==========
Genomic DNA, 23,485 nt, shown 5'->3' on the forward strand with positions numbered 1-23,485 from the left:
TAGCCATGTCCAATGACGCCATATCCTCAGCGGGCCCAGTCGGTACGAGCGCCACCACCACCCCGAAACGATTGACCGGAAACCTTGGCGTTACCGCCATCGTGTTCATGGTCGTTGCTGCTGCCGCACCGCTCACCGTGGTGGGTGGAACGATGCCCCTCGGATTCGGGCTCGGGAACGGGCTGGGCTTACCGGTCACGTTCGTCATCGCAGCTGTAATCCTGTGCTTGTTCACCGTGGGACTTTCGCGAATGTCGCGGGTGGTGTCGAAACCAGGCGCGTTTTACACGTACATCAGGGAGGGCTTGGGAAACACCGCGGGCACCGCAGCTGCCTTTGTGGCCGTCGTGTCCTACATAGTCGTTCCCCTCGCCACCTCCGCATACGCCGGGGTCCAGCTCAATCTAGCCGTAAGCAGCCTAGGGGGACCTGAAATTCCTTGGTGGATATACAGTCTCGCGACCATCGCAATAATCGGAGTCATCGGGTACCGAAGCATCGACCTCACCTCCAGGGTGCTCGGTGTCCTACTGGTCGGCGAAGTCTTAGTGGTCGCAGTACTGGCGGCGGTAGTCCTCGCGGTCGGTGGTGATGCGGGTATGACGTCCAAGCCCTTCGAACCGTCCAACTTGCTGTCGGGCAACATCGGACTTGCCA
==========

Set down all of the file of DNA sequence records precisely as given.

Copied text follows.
Genomic DNA, 23,485 nt, shown 5'->3' on the forward strand with positions numbered 1-23,485 from the left:
TAGCCATGTCCAATGACGCCATATCCTCAGCGGGCCCAGTCGGTACGAGCGCCACCACCACCCCGAAACGATTGACCGGAAACCTTGGCGTTACCGCCATCGTGTTCATGGTCGTTGCTGCTGCCGCACCGCTCACCGTGGTGGGTGGAACGATGCCCCTCGGATTCGGGCTCGGGAACGGGCTGGGCTTACCGGTCACGTTCGTCATCGCAGCTGTAATCCTGTGCTTGTTCACCGTGGGACTTTCGCGAATGTCGCGGGTGGTGTCGAAACCAGGCGCGTTTTACACGTACATCAGGGAGGGCTTGGGAAACACCGCGGGCACCGCAGCTGCCTTTGTGGCCGTCGTGTCCTACATAGTCGTTCCCCTCGCCACCTCCGCATACGCCGGGGTCCAGCTCAATCTAGCCGTAAGCAGCCTAGGGGGACCTGAAATTCCTTGGTGGATATACAGTCTCGCGACCATCGCAATAATCGGAGTCATCGGGTACCGAAGCATCGACCTCACCTCCAGGGTGCTCGGTGTCCTACTGGTCGGCGAAGTCTTAGTGGTCGCAGTACTGGCGGCGGTAGTCCTCGCGGTCGGTGGTGATGCGGGTATGACGTCCAAGCCCTTCGAACCGTCCAACTTGCTGTCGGGCAACATCGGACTTGCCA